In our first issue back in 2010, max*d published a story on the then groundbreaking TV series Storm Surfers. Initially broadcast on Discovery Channel, the show followed Australian surfers Tom Carroll and Ross Clarke-Jones as they travelled the world in search of the largest waves imaginable. Towed by jet ski in behind monstrous offshore breaks, the hosts would sink or swim while trying to ride monster waves up to 10m high.
Without diminishing the duo's incredible display of courage and skill, tow surfing, as their sport is called, is yesterday's news. Today's big-wave surfers speed by jet ski to a reef or shelf several kilometres offshore then quit their machine to paddle right into the face of monster waves.
Leading the charge in the schism between muscle and machine is 27-year-old Isuzu UTE-sponsored surfer Ryan Hipwood. Born and bred on Queensland's Gold Coast, Ryan began surfing recreationally at the age of eight and by 16 was ranked in the top end of the junior pro circuit.
But when the rigour of competitive surfing left him feeling burnt out, Ryan embarked on a new career as a free surfer on the hunt for big-wave glory. "I'm from the younger generation of storm surfers that are riding waves that a few years ago people did not think were rideable," he says. "We're really pushing the limits. And we're doing it without jet skis, so we're getting a huge following in the industry and a lot more prestige.
The easiest part of surfing these waves is being inside the barrel - you are simply in the moment.
"Another thing that sets us apart is that we are concentrating less on how tall the waves are and more on their intensity—thick, heavy reef waves. It's much more dangerous."
That's how long Ryan was held underwater recently when he was wiped out surfing a break in Western Australia's deep south he calls ‘The Right'. "I can't tell you where it is because it's protected by the locals and they'll get annoyed if I tell everyone about it," he says.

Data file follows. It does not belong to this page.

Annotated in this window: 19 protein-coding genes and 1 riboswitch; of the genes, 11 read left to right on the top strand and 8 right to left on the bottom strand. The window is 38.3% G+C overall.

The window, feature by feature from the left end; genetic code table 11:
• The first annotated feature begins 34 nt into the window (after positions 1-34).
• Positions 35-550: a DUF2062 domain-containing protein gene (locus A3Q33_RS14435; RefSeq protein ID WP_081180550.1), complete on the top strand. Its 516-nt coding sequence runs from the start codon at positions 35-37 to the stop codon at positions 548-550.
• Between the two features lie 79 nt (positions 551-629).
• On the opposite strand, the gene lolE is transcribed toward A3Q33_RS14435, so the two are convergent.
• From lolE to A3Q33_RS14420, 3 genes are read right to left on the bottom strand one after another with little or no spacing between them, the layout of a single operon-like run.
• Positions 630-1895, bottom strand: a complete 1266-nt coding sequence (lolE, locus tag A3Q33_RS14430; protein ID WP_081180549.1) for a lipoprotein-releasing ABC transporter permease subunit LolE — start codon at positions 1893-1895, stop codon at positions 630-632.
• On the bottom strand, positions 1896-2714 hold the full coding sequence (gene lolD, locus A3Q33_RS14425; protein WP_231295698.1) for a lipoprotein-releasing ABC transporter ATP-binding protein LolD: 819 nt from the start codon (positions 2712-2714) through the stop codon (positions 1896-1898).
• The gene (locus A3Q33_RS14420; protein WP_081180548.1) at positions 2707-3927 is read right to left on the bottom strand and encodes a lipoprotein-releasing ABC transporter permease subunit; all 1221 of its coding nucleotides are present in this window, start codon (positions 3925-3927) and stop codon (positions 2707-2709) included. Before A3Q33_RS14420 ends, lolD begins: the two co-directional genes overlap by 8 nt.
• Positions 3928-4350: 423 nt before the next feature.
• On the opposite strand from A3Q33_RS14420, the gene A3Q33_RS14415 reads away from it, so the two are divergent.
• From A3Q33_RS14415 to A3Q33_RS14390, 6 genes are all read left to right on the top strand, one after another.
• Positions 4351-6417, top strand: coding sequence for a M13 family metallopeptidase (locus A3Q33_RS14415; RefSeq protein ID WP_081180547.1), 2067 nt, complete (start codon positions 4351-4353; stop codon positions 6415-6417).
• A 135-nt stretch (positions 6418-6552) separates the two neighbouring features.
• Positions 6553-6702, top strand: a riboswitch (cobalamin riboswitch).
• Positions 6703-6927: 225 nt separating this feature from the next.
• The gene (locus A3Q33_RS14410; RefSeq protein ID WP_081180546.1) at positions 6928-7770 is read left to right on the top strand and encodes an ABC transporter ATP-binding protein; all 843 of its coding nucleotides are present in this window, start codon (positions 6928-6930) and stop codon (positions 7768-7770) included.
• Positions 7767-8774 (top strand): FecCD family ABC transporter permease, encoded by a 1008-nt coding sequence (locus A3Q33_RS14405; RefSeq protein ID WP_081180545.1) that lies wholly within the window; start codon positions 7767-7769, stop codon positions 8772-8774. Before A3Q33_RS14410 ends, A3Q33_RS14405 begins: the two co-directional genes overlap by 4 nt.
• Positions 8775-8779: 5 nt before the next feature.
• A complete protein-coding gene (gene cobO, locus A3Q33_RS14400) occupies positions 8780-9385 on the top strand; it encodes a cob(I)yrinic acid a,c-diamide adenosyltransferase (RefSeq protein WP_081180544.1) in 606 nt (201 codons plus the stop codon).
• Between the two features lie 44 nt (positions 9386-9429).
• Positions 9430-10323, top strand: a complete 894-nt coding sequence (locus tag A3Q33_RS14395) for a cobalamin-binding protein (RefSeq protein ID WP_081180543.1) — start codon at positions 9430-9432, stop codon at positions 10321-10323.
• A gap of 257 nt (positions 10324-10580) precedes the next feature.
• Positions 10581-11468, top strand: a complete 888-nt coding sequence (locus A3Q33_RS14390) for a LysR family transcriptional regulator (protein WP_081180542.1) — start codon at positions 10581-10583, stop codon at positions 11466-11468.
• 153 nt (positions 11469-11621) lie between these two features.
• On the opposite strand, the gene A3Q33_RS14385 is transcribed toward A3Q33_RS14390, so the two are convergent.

"But I can tell you it's one of the heaviest waves in the world and one of the most dangerous because of how far out at sea it breaks. It breaks off a shelf that's basically in the middle of nowhere and when it hits the shallow shelf it spits you straight back into deep water." A few really big wipe-outs have been reported at The Right over the years, though nothing like what Ryan experienced.
"On this particular day the reef had one of the lowest tides of the year and the biggest swell I have ever seen. The conditions were making the waves themselves and doing some pretty ugly things. But at the same time it was beautiful and I took a gamble." Ryan knew he was in trouble when he hit the bottom of the monster. The barrel caught the back of his board and in he went. When he resurfaced 54 seconds later, one of his eardrums was perforated and he was coughing up blood. But he lived to tell the tale.
"As corny as it sounds, the easiest part of surfing these waves is being inside the barrel because there's nothing you can do to think your way out of it. You are simply in the moment and you know what you have to do; it's actually quite relaxing. "The scary bit is when you're sitting on your board waiting for it. When it comes, it feels like a mountain is coming towards you and the whole horizon goes black, so you really need to prepare yourself mentally for that."
The Monster Deal
Ryan may not need a jet ski to surf The Right, but he does need one to get there. He also needs a way of reliably towing it to Western Australia from the Gold Coast—a return journey of nearly 9,000km. Which is where Isuzu UTE Australia comes in.
"My main sponsor is Monster energy drinks; they've been looking after me for a while because they know how much people love to watch what I do. But because what I do is so expensive, they put in a good word with Isuzu UTE and set up a meeting.
"The guys at Isuzu UTE seemed very keen to help but I didn't get my hopes up. So I was really surprised when they called me and said they'd like to provide me with a ute to carry around my jet ski." So how has Ryan's D‑MAX ute shaped up as a tow vehicle?
"It's been amazing. Combined with the trailer the thing must weigh about a tonne. But the car has got so much power I don't feel any drag whatsoever when towing it. I forget it's even there."